Term: Ghost

Definition: a fake ballscreen after which the would-be screener sprints away into space; a pick-and-pop, but without the pick

Synonyms: N/A

See Also: Veer, Slip (a ghost, except the would-be screener cuts to the basket, not away from it), Rub

Origin of the Name: N/A

How It Works: In the diagram above, 4 sprints toward 1’s defender, as if to set a ballscreen. But then 4 cuts to the weakside wing instead of setting a screen.

Contrast this pick-and-pop:

…with this ghost screen:

Why It Works: Ghost screens often cause a mistake from either the on-ball defender or the would-be screener’s defender—or, short of that, freeze the defense just enough to disrupt its ballscreen coverage and create an advantage. For example, if the screener’s defender prepares to hedge/show on the ballscreen, he’s left behind when the screener ghosts and cuts to the weakside wing.

In this example of Ram Ghost, De’Andre Hunter is guarded by Julius Randle. As Hunter fakes a ballscreen for Trae Young, Randle briefly pauses, looking to prevent Trae from scoring. By doing so, Randle leaves Hunter open for the catch-and-shoot 3:

Here, the Atlanta Hawks run the same play, but the ghost screener’s defender sticks to his man. Instead, the on-ball defender jumps slightly forward, as if to avoid the screen, and is caught flat-footed when Trae drives past him for a floater:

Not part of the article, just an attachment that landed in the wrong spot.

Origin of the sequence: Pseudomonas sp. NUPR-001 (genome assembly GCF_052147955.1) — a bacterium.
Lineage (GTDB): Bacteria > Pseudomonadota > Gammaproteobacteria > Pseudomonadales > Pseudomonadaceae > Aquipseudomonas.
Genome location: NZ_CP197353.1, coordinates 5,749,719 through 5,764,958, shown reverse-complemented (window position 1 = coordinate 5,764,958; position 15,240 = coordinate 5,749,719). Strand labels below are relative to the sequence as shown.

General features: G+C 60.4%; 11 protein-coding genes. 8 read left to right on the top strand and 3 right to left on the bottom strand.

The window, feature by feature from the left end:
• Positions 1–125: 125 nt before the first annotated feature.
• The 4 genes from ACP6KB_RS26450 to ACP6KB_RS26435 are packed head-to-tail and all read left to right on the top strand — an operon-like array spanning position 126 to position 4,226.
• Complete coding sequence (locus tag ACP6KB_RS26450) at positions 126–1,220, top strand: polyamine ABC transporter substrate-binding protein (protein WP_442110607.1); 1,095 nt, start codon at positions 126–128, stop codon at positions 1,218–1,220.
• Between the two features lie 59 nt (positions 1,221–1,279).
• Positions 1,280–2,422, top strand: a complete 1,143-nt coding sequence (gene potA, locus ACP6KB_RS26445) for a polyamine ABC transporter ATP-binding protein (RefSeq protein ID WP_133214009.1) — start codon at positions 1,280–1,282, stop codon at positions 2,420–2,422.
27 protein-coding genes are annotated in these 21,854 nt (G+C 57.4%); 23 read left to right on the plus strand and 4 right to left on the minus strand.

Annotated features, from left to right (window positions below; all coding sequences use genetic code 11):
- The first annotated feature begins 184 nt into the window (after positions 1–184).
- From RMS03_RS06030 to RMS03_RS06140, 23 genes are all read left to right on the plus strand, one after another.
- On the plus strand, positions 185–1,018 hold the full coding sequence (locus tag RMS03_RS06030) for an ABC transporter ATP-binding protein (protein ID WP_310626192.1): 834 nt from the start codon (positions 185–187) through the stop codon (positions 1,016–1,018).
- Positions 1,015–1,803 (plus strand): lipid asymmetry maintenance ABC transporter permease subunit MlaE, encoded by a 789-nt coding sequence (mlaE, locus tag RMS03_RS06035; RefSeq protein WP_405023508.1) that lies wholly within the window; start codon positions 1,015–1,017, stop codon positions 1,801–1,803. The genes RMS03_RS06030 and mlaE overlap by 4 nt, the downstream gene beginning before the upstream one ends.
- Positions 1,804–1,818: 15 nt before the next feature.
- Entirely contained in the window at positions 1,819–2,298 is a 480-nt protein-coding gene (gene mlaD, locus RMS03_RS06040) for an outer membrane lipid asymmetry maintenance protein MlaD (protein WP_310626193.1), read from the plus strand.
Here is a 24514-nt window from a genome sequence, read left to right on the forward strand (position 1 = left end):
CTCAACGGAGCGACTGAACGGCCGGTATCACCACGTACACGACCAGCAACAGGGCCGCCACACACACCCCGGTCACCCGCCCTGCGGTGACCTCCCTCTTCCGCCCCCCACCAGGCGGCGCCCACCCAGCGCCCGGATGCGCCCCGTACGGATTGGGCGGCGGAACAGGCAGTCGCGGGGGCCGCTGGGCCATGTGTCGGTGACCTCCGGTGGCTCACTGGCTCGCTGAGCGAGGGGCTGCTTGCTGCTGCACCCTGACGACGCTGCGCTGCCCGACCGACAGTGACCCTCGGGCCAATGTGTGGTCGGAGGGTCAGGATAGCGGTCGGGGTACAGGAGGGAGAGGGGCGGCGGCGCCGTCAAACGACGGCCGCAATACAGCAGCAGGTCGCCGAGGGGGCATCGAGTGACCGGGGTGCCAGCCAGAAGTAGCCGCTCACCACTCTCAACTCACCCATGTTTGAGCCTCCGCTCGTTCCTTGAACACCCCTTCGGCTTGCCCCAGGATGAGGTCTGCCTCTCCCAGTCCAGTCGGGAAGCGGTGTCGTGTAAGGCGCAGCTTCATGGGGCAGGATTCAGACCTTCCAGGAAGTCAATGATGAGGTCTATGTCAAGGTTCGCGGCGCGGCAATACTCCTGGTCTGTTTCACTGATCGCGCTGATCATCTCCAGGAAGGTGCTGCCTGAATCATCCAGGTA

The Atlanta Hawks frequently use ghost screens out of Motion Strong, in which a guard receives a stagger screen and then ghosts a ballscreen. In this example, Trae’s defender, Derrick Rose, tilts himself to make it easier to go over the screen, but as a result, he’s out of position to stop Trae’s penetration:

But that play can also be used to get the ball to the ghost screener in space. In this example, Gallinari receives the pass after ghosting the screen and cutting to the weakside wing (toward the end of the clip, Tony Snell receives a decoy elevator screen, which is discussed in the post on “cyclone”):

In this example, J.J. Redick’s ghost screen causes two defenders to run into each other, leading to a DHO to Zion Williamson in the dunker spot:



Inspired by Dylan Murphy’s Basketball Dictionary, the Basketball Action Dictionary is a growing resource of basketball jargon, with descriptions, variations, and origins of cuts, screens, and techniques. New posts added biweekly, new clips added incessantly

Get the Medium app

A button that says 'Download on the App Store', and if clicked it will lead you to the iOS App store
A button that says 'Get it on, Google Play', and if clicked it will lead you to the Google Play store